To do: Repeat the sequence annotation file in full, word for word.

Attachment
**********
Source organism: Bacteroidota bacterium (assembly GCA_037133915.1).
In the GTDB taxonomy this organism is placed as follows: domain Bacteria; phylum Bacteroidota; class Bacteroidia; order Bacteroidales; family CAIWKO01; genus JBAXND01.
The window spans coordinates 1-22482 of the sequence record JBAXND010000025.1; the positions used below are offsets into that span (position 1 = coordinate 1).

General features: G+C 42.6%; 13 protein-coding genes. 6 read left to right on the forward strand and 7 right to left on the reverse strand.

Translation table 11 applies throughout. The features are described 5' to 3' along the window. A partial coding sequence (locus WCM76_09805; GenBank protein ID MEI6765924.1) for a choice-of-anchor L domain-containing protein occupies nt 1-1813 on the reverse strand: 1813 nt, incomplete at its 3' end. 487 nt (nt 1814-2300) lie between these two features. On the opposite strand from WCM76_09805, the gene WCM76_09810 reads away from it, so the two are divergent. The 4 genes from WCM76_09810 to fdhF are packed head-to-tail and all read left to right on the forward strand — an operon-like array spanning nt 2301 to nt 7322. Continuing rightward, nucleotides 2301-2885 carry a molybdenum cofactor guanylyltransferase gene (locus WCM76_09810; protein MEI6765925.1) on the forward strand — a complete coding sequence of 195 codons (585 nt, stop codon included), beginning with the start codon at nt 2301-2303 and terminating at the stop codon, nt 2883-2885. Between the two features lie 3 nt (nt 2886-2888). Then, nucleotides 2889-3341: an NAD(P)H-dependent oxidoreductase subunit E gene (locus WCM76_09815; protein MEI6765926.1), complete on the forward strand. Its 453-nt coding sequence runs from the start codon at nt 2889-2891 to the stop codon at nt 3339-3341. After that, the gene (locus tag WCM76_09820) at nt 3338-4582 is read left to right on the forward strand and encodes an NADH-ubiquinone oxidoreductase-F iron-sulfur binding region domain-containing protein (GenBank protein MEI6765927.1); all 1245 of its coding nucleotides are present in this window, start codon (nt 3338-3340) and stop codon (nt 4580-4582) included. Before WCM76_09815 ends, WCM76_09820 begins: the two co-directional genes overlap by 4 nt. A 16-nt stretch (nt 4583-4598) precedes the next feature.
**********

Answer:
Source organism: Bacteroidota bacterium (assembly GCA_037133915.1).
In the GTDB taxonomy this organism is placed as follows: domain Bacteria; phylum Bacteroidota; class Bacteroidia; order Bacteroidales; family CAIWKO01; genus JBAXND01.
The window spans coordinates 1-22482 of the sequence record JBAXND010000025.1; the positions used below are offsets into that span (position 1 = coordinate 1).

General features: G+C 42.6%; 13 protein-coding genes. 6 read left to right on the forward strand and 7 right to left on the reverse strand.

Translation table 11 applies throughout. The features are described 5' to 3' along the window. A partial coding sequence (locus WCM76_09805; GenBank protein ID MEI6765924.1) for a choice-of-anchor L domain-containing protein occupies nt 1-1813 on the reverse strand: 1813 nt, incomplete at its 3' end. 487 nt (nt 1814-2300) lie between these two features. On the opposite strand from WCM76_09805, the gene WCM76_09810 reads away from it, so the two are divergent. The 4 genes from WCM76_09810 to fdhF are packed head-to-tail and all read left to right on the forward strand — an operon-like array spanning nt 2301 to nt 7322. Continuing rightward, nucleotides 2301-2885 carry a molybdenum cofactor guanylyltransferase gene (locus WCM76_09810; protein MEI6765925.1) on the forward strand — a complete coding sequence of 195 codons (585 nt, stop codon included), beginning with the start codon at nt 2301-2303 and terminating at the stop codon, nt 2883-2885. Between the two features lie 3 nt (nt 2886-2888). Then, nucleotides 2889-3341: an NAD(P)H-dependent oxidoreductase subunit E gene (locus WCM76_09815; protein MEI6765926.1), complete on the forward strand. Its 453-nt coding sequence runs from the start codon at nt 2889-2891 to the stop codon at nt 3339-3341. After that, the gene (locus tag WCM76_09820) at nt 3338-4582 is read left to right on the forward strand and encodes an NADH-ubiquinone oxidoreductase-F iron-sulfur binding region domain-containing protein (GenBank protein MEI6765927.1); all 1245 of its coding nucleotides are present in this window, start codon (nt 3338-3340) and stop codon (nt 4580-4582) included. Before WCM76_09815 ends, WCM76_09820 begins: the two co-directional genes overlap by 4 nt. A 16-nt stretch (nt 4583-4598) precedes the next feature.